ArticlesThe True Purpose of Hong Kong’s Last Stand

Americans can learn a thing or two about protests from the city of Hong Kong. We’re witnessing a beautiful culture, a resilient people clinging on to democracy as its final miracle to save them from a cultural extinction event, inevitably coming in 2047.

AFP/H. Retamal

For those not in the know, Hong Kong is unique among Chinese cities because it was British-owned until 1997, when Communist China took over. Hong Kong was spoiled by democracy, often sporting a deep dislike for Mainland China and its people. To quell rebellion, China offered a “one country, two government” system that retained the city’s democracy…except it was a farce. Hong Kong’s bureaucracy is run by special interest groups, puppets of the Chinese government. So, since Hong Kong’s democracy is slated to expire anyway in 2049, what’s the point of the protests? Why is an entire city so passionate about a losing battle?

Hong Kong people know their culture is dying. As a product of the ol’ colonial age, they are a rare success story of Western expansionism and its greatest gift of democracy. They have their own language (Cantonese), their unique philosophy (democracy) and a pride that they’re classier than the Mainland Chinese. Multiple generations of Hong Kong people see themselves as “Hong Kong people”, not “Chinese”… a word that’s associated with “Communist” or, as they usually call it, the “Mainlanders”.

These massive protests are made for the Western world’s eyes, like a dying abused spouse on Stage 2 cancer deliberately having an affair with the husband’s hated rival on Facebook Live. Hong Kong is a former beauty, the once “Pearl of the Orient”, the lone magnificence in an Asia decimated by centuries of Western mingling. And China wants to crush it, *will* crush it in 2047 or earlier if it could, because Hong Kong represents the decades of Western tease, the anti-Sinoism that laughed at their country when it was poor and disrespected. To the Mainland Chinese, what the West calls “tyranny” is what they and their parents have known for their entire lives. They’re used to it. They see Western democracy as instruments of oppression; they see Hong Kong as pawns of Western mingling.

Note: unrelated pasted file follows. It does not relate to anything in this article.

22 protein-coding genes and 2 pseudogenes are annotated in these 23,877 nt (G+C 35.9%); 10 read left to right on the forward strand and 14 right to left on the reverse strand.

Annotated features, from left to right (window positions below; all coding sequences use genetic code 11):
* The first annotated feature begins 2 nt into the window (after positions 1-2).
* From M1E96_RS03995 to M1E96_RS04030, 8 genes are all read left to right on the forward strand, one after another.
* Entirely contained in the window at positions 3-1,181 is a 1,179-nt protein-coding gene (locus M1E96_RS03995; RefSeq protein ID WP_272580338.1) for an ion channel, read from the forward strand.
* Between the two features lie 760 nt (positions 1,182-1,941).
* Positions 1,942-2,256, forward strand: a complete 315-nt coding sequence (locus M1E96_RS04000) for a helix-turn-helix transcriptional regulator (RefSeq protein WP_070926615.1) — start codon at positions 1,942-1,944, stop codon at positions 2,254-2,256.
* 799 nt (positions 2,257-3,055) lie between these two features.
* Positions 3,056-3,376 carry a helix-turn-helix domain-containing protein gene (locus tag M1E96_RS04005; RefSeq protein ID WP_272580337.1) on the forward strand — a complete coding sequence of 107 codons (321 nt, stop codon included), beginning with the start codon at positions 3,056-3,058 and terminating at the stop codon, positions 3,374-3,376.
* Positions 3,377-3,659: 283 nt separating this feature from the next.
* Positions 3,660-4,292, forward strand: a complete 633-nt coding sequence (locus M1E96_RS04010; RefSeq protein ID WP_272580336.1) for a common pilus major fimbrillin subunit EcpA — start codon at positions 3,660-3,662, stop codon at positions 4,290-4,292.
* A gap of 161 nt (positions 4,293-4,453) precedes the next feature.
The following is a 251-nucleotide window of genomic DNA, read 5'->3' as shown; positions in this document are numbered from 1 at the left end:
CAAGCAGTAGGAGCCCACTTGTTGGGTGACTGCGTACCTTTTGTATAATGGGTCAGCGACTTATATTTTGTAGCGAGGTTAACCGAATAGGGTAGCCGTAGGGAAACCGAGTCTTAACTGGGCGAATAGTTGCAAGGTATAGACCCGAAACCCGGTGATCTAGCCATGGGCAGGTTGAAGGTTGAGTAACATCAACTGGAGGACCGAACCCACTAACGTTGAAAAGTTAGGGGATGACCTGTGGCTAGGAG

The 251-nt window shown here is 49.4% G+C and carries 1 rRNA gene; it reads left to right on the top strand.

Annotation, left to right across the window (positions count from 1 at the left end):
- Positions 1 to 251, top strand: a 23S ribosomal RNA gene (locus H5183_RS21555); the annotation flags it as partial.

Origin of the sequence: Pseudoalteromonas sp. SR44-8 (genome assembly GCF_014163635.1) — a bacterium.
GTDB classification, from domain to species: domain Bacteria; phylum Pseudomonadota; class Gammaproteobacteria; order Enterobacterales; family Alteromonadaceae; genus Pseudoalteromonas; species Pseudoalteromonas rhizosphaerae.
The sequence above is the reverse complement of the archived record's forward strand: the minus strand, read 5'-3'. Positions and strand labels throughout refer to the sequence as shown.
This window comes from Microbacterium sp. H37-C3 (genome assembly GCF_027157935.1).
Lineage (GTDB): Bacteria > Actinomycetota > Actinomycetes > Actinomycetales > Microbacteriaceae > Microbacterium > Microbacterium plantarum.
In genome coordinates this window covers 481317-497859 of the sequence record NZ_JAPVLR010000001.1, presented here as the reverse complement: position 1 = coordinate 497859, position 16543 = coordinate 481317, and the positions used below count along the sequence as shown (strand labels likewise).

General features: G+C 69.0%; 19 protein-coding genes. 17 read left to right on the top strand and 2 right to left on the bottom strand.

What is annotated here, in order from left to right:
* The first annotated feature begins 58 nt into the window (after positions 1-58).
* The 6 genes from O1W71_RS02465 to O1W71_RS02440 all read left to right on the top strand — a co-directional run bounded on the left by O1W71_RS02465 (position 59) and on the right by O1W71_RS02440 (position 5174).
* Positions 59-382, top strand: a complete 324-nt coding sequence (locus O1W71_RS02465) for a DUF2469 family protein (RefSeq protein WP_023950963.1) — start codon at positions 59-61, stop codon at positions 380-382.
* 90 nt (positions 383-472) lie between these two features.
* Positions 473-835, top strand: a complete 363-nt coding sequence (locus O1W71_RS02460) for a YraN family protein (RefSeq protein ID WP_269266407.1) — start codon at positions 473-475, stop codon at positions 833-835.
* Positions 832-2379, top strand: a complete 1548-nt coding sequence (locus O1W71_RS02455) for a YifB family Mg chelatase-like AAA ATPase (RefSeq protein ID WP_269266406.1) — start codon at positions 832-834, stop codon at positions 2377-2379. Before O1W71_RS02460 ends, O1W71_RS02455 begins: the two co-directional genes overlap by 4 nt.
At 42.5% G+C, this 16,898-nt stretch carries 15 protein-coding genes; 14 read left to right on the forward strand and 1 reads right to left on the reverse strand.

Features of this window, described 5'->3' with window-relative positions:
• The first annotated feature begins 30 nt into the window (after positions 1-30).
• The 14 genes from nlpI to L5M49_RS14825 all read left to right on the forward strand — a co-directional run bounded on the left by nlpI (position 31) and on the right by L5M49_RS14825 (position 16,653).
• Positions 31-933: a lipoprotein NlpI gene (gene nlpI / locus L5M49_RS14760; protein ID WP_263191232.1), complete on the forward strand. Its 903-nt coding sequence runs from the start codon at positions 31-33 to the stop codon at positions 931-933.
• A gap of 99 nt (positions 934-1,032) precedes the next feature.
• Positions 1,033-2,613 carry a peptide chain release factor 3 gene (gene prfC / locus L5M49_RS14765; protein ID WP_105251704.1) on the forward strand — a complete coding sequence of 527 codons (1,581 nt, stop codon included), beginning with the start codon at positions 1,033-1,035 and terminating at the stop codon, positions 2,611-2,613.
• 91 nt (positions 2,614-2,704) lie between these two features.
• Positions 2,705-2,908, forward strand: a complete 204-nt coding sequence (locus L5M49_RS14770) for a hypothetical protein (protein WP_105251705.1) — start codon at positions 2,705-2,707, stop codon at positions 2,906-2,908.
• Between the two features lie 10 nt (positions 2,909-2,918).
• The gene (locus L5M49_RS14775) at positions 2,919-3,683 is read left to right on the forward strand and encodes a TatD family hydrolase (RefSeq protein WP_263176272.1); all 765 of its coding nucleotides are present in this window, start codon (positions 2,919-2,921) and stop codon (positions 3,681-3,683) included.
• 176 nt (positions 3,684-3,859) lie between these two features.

The experience between a “Mainlander” and a “Hong Kong person” differ greatly. While China has experienced three decades of unprecedented economic growth, Hong Kong has experienced major financial decline. Young adults are more unemployed than ever. The trigger point of the protests are the differences between laws and values. Mainlanders cherish modern times and what will be; Hong Kong people cling on to the glories of the past.

Protests are Western by nature. In an Asia quickly finding itself losing filial piety in all aspects of its society, Hong Kong’s gloriously staged protests are perhaps one of the most pro-Western things of all. China is saying “We talk, you listen. You do what we say because we’re the big parent.

AP Photo/Vincent Yu

You’re traitors. You side with the foreigners.” These protests from Hong Kong are a big “Fuck you. Fuck you. Fuck you.” The dying wife who’s sticking it to her abusive husband. I know Asians in diaspora are divided on this, but what I think these massive protests prove, regardless of how much or how little we despise white expansionism and white supremacy, is that we love democracy, the Western world’s greatest gift. In the end, this is the whole point of the protests. Hong Kong, as we know it, will fall, but the world will see and know its last stand.

P.S.: I know I left a lot of the protesting details out, like the extradition laws, etc. I feel that by not getting into specifics, the point of this article will be more timeless, be relevant in the future to whatever the next protest. They’re all similar themes, after all, which is: fuck the Chinese government sticking their nose to Hong Kong democracy.

Louis Leung

Louis Leung is a proud self-published author who enjoys writing novels that revolves around controversial Asian-American themes that normally wouldn't be accepted by mainstream publishing.

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